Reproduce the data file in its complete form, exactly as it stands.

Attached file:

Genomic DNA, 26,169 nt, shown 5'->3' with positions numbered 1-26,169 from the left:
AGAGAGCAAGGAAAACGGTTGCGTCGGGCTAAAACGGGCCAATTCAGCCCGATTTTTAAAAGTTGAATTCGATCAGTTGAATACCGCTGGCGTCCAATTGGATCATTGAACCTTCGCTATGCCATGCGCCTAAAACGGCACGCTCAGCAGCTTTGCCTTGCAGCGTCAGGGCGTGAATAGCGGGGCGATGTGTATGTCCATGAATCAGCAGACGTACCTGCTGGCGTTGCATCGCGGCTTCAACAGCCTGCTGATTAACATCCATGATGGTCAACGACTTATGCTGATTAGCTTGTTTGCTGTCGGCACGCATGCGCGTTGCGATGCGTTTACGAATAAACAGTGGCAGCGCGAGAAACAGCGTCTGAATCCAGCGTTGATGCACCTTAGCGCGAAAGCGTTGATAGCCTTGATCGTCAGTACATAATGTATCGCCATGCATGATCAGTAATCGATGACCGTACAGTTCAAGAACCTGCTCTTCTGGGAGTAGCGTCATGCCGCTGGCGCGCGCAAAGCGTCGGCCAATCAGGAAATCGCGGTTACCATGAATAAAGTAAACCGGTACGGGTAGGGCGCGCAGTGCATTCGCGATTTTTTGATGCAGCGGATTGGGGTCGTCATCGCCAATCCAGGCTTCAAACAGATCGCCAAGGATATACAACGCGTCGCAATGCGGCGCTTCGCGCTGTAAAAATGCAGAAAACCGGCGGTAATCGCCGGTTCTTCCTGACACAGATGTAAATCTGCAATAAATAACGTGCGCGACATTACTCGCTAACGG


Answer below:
Genomic DNA, 26,169 nt, shown 5'->3' with positions numbered 1-26,169 from the left:
AGAGAGCAAGGAAAACGGTTGCGTCGGGCTAAAACGGGCCAATTCAGCCCGATTTTTAAAAGTTGAATTCGATCAGTTGAATACCGCTGGCGTCCAATTGGATCATTGAACCTTCGCTATGCCATGCGCCTAAAACGGCACGCTCAGCAGCTTTGCCTTGCAGCGTCAGGGCGTGAATAGCGGGGCGATGTGTATGTCCATGAATCAGCAGACGTACCTGCTGGCGTTGCATCGCGGCTTCAACAGCCTGCTGATTAACATCCATGATGGTCAACGACTTATGCTGATTAGCTTGTTTGCTGTCGGCACGCATGCGCGTTGCGATGCGTTTACGAATAAACAGTGGCAGCGCGAGAAACAGCGTCTGAATCCAGCGTTGATGCACCTTAGCGCGAAAGCGTTGATAGCCTTGATCGTCAGTACATAATGTATCGCCATGCATGATCAGTAATCGATGACCGTACAGTTCAAGAACCTGCTCTTCTGGGAGTAGCGTCATGCCGCTGGCGCGCGCAAAGCGTCGGCCAATCAGGAAATCGCGGTTACCATGAATAAAGTAAACCGGTACGGGTAGGGCGCGCAGTGCATTCGCGATTTTTTGATGCAGCGGATTGGGGTCGTCATCGCCAATCCAGGCTTCAAACAGATCGCCAAGGATATACAACGCGTCGCAATGCGGCGCTTCGCGCTGTAAAAATGCAGAAAACCGGCGGTAATCGCCGGTTCTTCCTGACACAGATGTAAATCTGCAATAAATAACGTGCGCGACATTACTCGCTAACGG